From These examples, we can See that the peculiarity of the materials of a poem lies not in the peculiarity of the theme. In an article, we could explain the reasons why the Emperor could not save his regime by burning books and burying scholars alive, couldn't we? Yes we could. Apart from tapping the useful content of materials, materials can simply be employed logically in a poem, even irrespective of such a common method as to deduce a conclusion from premises, by piecing out many terms of images, such as smoke of burnt books, fortress and rivers, ruined palaces, cold pit, revolts and the valiant rebellion leaders. And in a form of flashback, that is, the empire's fall, the poet drew a serious lesson from history. The poet had deep vision.
Materials of a story or for a descriptive theme can also be used for poem writing. But in narrative poems, the arrangement of events is dependent on the flow of feelings. "The Everlasting Regret" is one example, written in the Tang Dynasty by Bai Juyi (772-846). The process and details of the revolt of An Lushan, the Emperor Xuanzong(r. 712-756) of the Tang Dynasty fleeing the capital, and the muntiny at the Ma Wei Slope could take hours for a story-teller or ballad-singer to recount. But in this narrative poem, the poet condensed each of These events to one line: "but rebels beat their war drums, making the earth quake," to describe the rebel leader An Lushan's storming into the Tang capital Changan; "six armies would not march -- what could be done? -- with speed," to describe the royal soldiers' mutiny; and "until lady Yang was killed before the steed," to describe the death of the emperor's favorite concubine (Yang Yuhuan). The poet lavishes more detailed and passionate descriptions on the emperor's sorrows and grief after he had lost his beloved. "On western waters blue and western mountains green/The monarch's heart was daily gnawed by sorrow keen/The moon viewed from his tent shed a soul-searing light/The bells heard in night ram made a heart-rending sound." "Fireflies flitting the hall, mutely he pined away/The lonely lampwick burned out, still he could not sleep/Slowly beat drums and rang bells, night began to grow long/Bright shone the Milky Way, daybreak seemed to come late/The lovebird tiles grew chilly with hoar frost so strong/And his kingfisher quilt was cold, not shared by a mate/One long, long year the dead and the living were parted/Her soul came not in dreams to See the brokenhearted." In a word, this poem appears to tell the passions of the Emperor for his lost beloved rather than an account of the mutiny. Without passions, there will be no narratives. That is one of the features of the materials to make up a poem.
Poetic materials can also be applied to argument. For example, in his "Recalling the Past," Lu You writes: "Ministers are all thinking about the safety of themselves/Qin Kui is nor the only traitor to betray his country/It is hopeless to find an able and competent minister like Guan Zhong [a statesman in the Spring and Autumn Period]/There are also no patriots to lament over the loss of their motherland." The poet not only recalled the bad situation of the early days when the Song Dynasty court fled south, but also condemned those in power who sued for peace and their decadence.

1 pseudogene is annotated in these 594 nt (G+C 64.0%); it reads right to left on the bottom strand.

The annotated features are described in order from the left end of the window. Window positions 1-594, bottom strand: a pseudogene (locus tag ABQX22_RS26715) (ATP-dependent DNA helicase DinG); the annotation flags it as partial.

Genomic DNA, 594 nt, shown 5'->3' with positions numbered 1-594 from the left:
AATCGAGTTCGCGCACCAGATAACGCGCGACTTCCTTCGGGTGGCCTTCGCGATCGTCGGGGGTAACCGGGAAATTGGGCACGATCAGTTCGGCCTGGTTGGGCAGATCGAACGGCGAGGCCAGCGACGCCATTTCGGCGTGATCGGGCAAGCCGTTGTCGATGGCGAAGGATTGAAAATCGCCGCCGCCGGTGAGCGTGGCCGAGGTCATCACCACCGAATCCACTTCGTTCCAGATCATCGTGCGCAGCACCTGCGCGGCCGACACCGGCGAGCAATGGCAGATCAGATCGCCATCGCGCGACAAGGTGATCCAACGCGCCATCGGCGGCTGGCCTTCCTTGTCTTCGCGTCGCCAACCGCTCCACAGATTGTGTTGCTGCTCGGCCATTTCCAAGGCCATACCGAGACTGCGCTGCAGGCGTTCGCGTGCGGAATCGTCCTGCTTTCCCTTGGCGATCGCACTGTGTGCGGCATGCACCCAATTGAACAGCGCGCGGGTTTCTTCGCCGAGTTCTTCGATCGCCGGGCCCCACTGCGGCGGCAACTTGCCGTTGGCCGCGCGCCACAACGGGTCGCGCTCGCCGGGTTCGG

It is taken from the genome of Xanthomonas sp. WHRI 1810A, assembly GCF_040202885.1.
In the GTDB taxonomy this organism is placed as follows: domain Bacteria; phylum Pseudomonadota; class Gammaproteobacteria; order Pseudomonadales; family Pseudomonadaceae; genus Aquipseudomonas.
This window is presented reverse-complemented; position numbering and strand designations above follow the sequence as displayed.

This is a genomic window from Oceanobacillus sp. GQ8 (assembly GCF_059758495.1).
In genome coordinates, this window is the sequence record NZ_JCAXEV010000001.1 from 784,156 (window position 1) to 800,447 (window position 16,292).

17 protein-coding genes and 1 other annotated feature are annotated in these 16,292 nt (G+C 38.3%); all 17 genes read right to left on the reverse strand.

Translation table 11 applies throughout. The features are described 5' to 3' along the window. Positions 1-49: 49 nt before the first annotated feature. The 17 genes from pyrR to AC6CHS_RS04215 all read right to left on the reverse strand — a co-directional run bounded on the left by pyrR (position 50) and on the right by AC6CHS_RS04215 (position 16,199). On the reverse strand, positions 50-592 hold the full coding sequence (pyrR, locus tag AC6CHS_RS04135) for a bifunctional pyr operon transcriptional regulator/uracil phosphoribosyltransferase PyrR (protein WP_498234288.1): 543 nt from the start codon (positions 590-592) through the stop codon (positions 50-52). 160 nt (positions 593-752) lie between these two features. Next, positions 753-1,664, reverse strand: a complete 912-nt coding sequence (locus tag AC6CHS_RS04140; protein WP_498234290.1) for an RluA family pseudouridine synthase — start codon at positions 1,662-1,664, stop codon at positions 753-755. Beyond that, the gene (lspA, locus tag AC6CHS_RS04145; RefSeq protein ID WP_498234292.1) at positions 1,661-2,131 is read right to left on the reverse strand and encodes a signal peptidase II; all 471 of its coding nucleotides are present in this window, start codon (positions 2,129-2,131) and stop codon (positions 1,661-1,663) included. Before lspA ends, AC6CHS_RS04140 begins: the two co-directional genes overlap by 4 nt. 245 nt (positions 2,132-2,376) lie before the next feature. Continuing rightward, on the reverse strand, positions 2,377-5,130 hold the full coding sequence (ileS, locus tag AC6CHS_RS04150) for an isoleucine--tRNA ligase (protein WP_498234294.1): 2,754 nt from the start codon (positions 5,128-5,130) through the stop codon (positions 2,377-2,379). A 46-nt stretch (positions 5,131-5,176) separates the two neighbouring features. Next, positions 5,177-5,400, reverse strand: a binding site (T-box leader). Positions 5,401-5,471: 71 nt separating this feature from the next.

From the above examples, we can See that whatever can be used by the poet to express his love, worry and hatred can become materials for writing poems. But it requires keener vision and observation of a poet.
Poetic emotions. A poet may be strongly moved by any object or event that can form a Poetic image in his mind. This image then is developed with the rhymes of his emotions into a poem that can inspire an emotional response in his readers. So a poet is to tally affected by his feelings during the whole process of his production.
Humans, without exception, are creatures with feelings. But what are the peculiar feelings of a poet? They may be summarized as ardor, sincerity, typicality and individualization.
First it is an ardent emotion.
Feelings are gradually deposited from one's experience, accomplishment and conviction, which usually remain in a static and potential state. As outside factor light up a resonance of feeling of a poet, his feeling may burst out in the presentation of joy, anger sadness, happiness, love, hatred or desire. V G Belinsky, a literary theorist of Russia in the 19 th century, said:” Feelings are one of the principal motive forces of the natural instinct of a poet. Without feeling, there will be no poet.
In the relationship between objective events and the feelings of a poet, on the one hand, events can stimulate and determine the feelings. On the other, a poet paints his works with a color of feelings. For example, in her "Slow, Slow Song," the Song Dynasty lyric poet Li Qingzhao (1084-c.1151) wrote: "The ground is covered with yellow flowers, faded and fallen in showers/Who will pick them up now?/Sitting alone at the window, how could I but quicken the pace of darkness that won't thicken?/On plane's broad leaves a free rain drizzles as twilight grizzles." Under such circum stances, one cannot but heave a sigh like the writer: "Oh, what can I do with a grief beyond belief!" In another example, Du Fu in his "Spring View" wrote These lines: "Grieved o'er the years, flowers are moved to tears/Seeing us part, birds cry with broken heart." The author expressed his sentiment over the turmoil of the time by means of flowers, the dews on which seemed to become his tears; and by means of birds, whose cry seemed to become the rattle of saber that made everyone frightened. Still another exemplary work of Lu You is "Song of Divination," an ode to the mume blossom, "Beside the broken bridge and outside the post hall/A flower is blooming forlorn/Saddened by her solitude at night fall/By wind and rain she's further torn/Let other flowers their envy pour/To spring she lays no claim/Fallen in mud and ground to dust, she seems no more/but her fragrance is still the same."